In the wake of the crushing defeat of the Liberal Party in the 2007 Australian federal election, the incumbent leader and deputy both stepped down from their roles. (Indeed, the leader, the now-former Prime Minister John Howard, had no option but to step down, having lost his seat in the election.) The thankless task of rebuilding the party (and its coalition partner, the National Party), went to relative unknowns Brendan Nelson and Julie Bishop.
Nelson did not prove equal to the task, lasting only a little more than ten months in the role and achieving some of the lowest approval numbers ever seen in Australian politics. Bishop, on the other hand, thrived in the role, and would remain deputy leader as leaders came and went until 2019.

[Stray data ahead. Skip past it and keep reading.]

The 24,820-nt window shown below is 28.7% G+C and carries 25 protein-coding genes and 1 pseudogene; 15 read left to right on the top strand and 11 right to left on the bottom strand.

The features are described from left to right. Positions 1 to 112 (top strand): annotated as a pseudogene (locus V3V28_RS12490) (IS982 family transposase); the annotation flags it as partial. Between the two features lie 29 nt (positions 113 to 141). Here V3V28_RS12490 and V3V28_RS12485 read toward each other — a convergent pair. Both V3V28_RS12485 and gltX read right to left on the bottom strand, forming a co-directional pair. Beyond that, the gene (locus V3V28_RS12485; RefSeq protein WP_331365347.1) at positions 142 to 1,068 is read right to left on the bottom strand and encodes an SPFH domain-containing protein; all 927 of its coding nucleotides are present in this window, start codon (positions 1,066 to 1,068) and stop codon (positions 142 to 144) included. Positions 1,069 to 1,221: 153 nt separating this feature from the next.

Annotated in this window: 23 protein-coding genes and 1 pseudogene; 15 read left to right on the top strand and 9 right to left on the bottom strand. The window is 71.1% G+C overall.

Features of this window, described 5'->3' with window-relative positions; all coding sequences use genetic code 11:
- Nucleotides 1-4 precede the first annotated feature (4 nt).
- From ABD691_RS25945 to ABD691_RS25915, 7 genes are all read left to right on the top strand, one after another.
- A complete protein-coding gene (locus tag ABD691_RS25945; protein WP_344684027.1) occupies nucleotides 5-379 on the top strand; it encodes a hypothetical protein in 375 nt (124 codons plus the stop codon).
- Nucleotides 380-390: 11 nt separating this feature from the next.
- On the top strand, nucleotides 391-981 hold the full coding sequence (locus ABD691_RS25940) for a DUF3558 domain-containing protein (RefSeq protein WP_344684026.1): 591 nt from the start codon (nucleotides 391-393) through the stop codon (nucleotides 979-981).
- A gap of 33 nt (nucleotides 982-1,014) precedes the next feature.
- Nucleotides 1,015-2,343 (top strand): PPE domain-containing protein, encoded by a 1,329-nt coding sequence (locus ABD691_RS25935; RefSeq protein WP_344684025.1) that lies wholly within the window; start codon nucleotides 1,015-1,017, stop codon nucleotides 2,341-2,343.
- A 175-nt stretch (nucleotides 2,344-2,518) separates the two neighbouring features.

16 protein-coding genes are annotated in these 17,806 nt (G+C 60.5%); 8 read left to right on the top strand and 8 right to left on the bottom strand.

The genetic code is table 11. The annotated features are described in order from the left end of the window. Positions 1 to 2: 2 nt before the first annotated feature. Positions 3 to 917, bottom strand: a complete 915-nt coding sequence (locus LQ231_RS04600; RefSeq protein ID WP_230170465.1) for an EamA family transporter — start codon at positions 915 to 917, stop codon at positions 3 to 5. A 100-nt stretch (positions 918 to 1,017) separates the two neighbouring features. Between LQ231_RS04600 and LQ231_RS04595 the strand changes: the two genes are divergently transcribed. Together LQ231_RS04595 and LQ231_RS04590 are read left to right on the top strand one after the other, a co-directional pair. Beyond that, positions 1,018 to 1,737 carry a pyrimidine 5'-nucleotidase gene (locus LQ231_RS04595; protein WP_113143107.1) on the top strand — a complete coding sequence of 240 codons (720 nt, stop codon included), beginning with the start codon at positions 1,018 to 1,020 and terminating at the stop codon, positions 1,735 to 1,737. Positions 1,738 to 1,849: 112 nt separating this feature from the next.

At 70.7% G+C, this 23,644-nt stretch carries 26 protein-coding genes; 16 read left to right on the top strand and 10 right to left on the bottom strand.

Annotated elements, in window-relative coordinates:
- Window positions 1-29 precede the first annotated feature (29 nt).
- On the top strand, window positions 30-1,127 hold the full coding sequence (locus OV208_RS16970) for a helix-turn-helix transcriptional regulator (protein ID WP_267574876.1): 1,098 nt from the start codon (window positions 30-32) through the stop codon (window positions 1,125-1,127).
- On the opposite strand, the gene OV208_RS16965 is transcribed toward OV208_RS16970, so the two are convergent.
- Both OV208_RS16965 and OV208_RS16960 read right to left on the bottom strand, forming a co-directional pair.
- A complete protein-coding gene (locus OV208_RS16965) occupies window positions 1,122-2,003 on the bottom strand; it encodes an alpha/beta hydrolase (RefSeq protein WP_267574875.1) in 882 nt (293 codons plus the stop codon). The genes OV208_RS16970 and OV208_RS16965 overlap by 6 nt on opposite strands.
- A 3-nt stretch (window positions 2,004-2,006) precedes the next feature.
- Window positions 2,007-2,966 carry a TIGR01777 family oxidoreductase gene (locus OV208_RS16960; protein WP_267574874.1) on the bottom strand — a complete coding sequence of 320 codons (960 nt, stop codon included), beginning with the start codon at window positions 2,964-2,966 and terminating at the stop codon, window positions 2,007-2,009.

One of the greatest – and definitely one of the best-known – daredevils of all time, Evel Knievel (born Robert Craig Knievel, but far better known by his stage name), was most famous for his motorcycle jumps – he attempted more than 30 between 1965 and 1980, the peak of his career. A staunch patriot, his standard costume was white leathers with red, white and blue trim in a stars and stripes motif. But it the was man himself who became the icon.
Knievel was 69 years old and long since retired at the time of his death. He had broken 35 bones in the course of his career (earning the Guinness Book of Records citation for most bones broken in a lifetime), and endured numerous surgeries. But his death came as a result of diabetes and pulmonary fibrosis, albeit complicated and worsened by the strain he had placed on his body over the years.